How networking and connections help to get things done
Workplace friendships can help us be more productive at work, increase our job satisfaction, create a stronger team and keep us from moving on to the next company. But with such a relationship comes expectation of openness, honesty and, indeed, sometimes being treated differently. But what happens when groups of people – all of which have good relationships with a single, mutual contact but not with each other, call on this one person (the person in the middle) either for special treatment or inside knowledge? This person takes on the role of a ‘broker’.
And it isn’t just between friendship groups that the role of the broker comes into play. Consider the role that professional networking sites such as LinkedIn play. On this site, one can see clearly mutual connections when seeking out an introduction and, in sales situations, the sales professional tries to unearth people who may provide additional information to help close the deal, or develop a closer relationship with the buyer. In essence, he or she is seeking out someone to play the role of the ‘broker’.
New research at UCL School of Management in collaboration with Rotterdam School of Management, Erasmus University and led by Martin Kilduff and Stefano Tasselli, has looked at the characteristics of the ‘broker’ – and the value of these people as a broker between groups.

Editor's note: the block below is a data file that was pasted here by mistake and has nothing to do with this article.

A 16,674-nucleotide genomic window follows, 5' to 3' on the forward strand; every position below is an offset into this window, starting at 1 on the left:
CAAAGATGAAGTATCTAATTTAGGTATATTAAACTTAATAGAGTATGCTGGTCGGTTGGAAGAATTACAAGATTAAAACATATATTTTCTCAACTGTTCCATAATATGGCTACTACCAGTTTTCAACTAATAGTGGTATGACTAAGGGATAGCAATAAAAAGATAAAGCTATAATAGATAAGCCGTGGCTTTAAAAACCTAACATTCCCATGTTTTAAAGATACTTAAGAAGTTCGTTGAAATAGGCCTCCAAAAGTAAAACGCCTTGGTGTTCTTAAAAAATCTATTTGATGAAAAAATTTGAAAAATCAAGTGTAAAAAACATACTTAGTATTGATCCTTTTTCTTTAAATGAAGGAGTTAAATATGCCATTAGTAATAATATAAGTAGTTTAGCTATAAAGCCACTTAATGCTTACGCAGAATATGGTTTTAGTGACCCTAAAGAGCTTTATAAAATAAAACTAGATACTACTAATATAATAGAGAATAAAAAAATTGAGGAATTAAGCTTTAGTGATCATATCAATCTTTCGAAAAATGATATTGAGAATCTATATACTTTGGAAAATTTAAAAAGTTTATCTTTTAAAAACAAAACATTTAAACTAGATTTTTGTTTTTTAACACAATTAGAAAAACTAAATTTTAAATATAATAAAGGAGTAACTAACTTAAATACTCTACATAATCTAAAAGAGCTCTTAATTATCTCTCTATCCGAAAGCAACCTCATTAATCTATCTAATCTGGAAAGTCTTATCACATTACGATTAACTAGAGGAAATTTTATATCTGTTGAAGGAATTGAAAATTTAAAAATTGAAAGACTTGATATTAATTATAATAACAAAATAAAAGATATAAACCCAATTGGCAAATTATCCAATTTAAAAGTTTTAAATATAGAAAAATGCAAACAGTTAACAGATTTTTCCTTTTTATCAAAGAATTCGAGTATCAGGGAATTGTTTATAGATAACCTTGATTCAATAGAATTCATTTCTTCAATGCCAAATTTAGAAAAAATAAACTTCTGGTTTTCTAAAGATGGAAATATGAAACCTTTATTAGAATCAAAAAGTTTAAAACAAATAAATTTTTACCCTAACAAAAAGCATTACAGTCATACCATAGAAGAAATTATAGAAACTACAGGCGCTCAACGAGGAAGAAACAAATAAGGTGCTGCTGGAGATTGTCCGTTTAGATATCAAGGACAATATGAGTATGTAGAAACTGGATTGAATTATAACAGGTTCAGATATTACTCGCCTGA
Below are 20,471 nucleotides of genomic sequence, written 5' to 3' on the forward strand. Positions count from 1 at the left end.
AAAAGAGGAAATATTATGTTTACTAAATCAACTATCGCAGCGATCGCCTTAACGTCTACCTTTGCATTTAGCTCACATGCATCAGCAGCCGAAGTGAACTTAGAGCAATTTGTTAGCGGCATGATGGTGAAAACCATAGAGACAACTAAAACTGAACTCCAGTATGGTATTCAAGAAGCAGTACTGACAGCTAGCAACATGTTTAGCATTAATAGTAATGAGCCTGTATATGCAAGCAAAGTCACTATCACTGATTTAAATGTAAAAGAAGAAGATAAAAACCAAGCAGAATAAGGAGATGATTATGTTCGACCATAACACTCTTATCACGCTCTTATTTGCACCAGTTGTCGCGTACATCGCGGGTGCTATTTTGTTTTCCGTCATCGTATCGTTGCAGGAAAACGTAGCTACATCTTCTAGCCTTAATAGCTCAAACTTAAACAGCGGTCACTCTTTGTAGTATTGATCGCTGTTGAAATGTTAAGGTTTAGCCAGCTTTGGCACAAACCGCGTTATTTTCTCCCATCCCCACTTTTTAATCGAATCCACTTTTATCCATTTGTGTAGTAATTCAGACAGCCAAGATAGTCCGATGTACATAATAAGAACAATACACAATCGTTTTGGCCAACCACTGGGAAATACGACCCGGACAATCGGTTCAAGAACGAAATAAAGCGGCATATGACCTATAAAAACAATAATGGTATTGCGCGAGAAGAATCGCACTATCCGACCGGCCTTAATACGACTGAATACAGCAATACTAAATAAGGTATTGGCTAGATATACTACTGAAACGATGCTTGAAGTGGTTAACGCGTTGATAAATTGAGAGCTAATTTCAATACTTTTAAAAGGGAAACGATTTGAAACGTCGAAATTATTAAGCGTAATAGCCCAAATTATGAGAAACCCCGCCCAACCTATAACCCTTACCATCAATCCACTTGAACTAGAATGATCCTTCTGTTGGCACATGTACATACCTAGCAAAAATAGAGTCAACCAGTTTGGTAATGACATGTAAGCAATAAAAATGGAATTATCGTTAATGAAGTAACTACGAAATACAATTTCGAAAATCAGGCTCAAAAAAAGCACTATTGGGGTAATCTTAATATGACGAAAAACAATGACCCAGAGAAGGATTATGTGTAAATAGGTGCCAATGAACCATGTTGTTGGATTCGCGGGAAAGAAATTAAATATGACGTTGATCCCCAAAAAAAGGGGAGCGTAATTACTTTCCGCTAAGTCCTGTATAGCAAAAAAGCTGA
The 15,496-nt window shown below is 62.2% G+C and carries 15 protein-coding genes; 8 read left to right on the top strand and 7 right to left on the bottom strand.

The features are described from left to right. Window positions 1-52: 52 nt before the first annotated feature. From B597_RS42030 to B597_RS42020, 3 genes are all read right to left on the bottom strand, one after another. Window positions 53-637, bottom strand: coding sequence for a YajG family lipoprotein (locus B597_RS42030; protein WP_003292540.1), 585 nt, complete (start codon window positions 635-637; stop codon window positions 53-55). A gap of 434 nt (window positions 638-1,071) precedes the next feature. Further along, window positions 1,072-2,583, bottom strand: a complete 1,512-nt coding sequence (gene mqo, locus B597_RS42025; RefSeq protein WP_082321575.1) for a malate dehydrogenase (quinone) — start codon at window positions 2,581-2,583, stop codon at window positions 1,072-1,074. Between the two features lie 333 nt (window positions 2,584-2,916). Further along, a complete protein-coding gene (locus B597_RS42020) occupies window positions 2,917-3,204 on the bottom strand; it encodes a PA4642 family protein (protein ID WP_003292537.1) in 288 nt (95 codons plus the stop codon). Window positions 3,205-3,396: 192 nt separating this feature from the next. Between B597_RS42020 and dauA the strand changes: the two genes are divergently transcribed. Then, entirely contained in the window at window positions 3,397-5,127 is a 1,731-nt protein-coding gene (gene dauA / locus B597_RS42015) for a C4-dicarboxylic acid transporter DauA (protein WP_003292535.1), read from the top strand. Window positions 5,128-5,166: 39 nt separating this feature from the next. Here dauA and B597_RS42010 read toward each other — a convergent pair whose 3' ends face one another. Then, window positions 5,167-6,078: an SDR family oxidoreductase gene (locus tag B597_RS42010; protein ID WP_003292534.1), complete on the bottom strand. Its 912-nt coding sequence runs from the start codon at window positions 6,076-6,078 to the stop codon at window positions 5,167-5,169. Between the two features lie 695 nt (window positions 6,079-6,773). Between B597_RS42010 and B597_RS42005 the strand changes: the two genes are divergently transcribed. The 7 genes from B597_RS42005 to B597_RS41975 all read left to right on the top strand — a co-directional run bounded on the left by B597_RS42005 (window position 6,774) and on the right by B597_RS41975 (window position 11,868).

Their research found that in order to be successful as a ‘broker’, a person needs to be able to maintain trust as they move between the different groups and to adapt their behaviours accordingly. They must, in short, align their personalities with their networks.
The team used questionnaires to collect data from over 1000 friendship pairs from two organisations: a hospital, and participants of a business school master’s degree programme. Despite the two very different samples, the researchers found common ground; successful brokers are able to be loyal to two different groups because of their diplomatic personality style. This is demonstrated through being somewhat reserved and being relatively slow to speak their mind (low ‘blirtatiousness’) and able to adapt their self-presentation appropriately to different groups of people (high self-monitoring).
What does this mean for organisations?
Successful brokers can be very useful to an organisation. Kilduff and Tasselli point out that they are able to help in sharing knowledge between groups and can prompt innovation in the best interests of the company. They are, in short, “insiders in multiple cliques managing relations between them.”
Before this research revealed the importance of individual personalities, previous thinking has looked at brokering between groups as a structural issue. Without a doubt, Kilduff and his colleagues findings again highlight the importance of personality at work and establishing trust to help transfer knowledge and encourage coordination across a company – and should you be needing to seek out those with specific personality characteristics, why not weave a personality questionnaire into your leadership development programmes?
Tasselli, S. & Kilduff, M. (2017) When Brokerage between Friendship Cliques Endangers Trust: A Personality-Network Fit Perspective, Academy of Management Journal, doi 10.5465/amj.2015.0856
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